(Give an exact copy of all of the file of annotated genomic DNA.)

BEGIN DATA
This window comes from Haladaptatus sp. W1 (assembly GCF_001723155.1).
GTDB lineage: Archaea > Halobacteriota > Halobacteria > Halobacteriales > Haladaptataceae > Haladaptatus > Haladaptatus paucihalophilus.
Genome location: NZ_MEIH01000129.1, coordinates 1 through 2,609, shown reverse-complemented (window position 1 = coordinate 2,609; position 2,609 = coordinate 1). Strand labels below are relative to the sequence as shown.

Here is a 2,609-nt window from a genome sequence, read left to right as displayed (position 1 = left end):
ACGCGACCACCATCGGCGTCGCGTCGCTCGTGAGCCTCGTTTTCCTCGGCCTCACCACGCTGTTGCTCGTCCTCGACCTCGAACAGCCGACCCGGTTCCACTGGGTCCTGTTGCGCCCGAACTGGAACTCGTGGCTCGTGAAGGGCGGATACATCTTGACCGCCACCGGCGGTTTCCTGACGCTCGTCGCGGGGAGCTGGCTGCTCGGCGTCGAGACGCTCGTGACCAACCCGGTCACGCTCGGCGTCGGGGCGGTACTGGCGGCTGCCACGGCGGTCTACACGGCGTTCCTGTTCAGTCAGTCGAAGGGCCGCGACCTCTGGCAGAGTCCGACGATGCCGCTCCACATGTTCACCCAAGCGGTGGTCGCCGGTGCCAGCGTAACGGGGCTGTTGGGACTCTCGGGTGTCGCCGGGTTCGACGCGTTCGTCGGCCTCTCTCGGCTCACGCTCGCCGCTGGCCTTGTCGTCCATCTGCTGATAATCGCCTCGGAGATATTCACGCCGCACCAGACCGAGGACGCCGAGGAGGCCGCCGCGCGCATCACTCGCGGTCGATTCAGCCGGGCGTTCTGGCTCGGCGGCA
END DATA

This window comes from Haladaptatus sp. W1 (assembly GCF_001723155.1).
GTDB lineage: Archaea > Halobacteriota > Halobacteria > Halobacteriales > Haladaptataceae > Haladaptatus > Haladaptatus paucihalophilus.
Genome location: NZ_MEIH01000129.1, coordinates 1 through 2,609, shown reverse-complemented (window position 1 = coordinate 2,609; position 2,609 = coordinate 1). Strand labels below are relative to the sequence as shown.

Here is a 2,609-nt window from a genome sequence, read left to right as displayed (position 1 = left end):
ACGCGACCACCATCGGCGTCGCGTCGCTCGTGAGCCTCGTTTTCCTCGGCCTCACCACGCTGTTGCTCGTCCTCGACCTCGAACAGCCGACCCGGTTCCACTGGGTCCTGTTGCGCCCGAACTGGAACTCGTGGCTCGTGAAGGGCGGATACATCTTGACCGCCACCGGCGGTTTCCTGACGCTCGTCGCGGGGAGCTGGCTGCTCGGCGTCGAGACGCTCGTGACCAACCCGGTCACGCTCGGCGTCGGGGCGGTACTGGCGGCTGCCACGGCGGTCTACACGGCGTTCCTGTTCAGTCAGTCGAAGGGCCGCGACCTCTGGCAGAGTCCGACGATGCCGCTCCACATGTTCACCCAAGCGGTGGTCGCCGGTGCCAGCGTAACGGGGCTGTTGGGACTCTCGGGTGTCGCCGGGTTCGACGCGTTCGTCGGCCTCTCTCGGCTCACGCTCGCCGCTGGCCTTGTCGTCCATCTGCTGATAATCGCCTCGGAGATATTCACGCCGCACCAGACCGAGGACGCCGAGGAGGCCGCCGCGCGCATCACTCGCGGTCGATTCAGCCGGGCGTTCTGGCTCGGCGGCA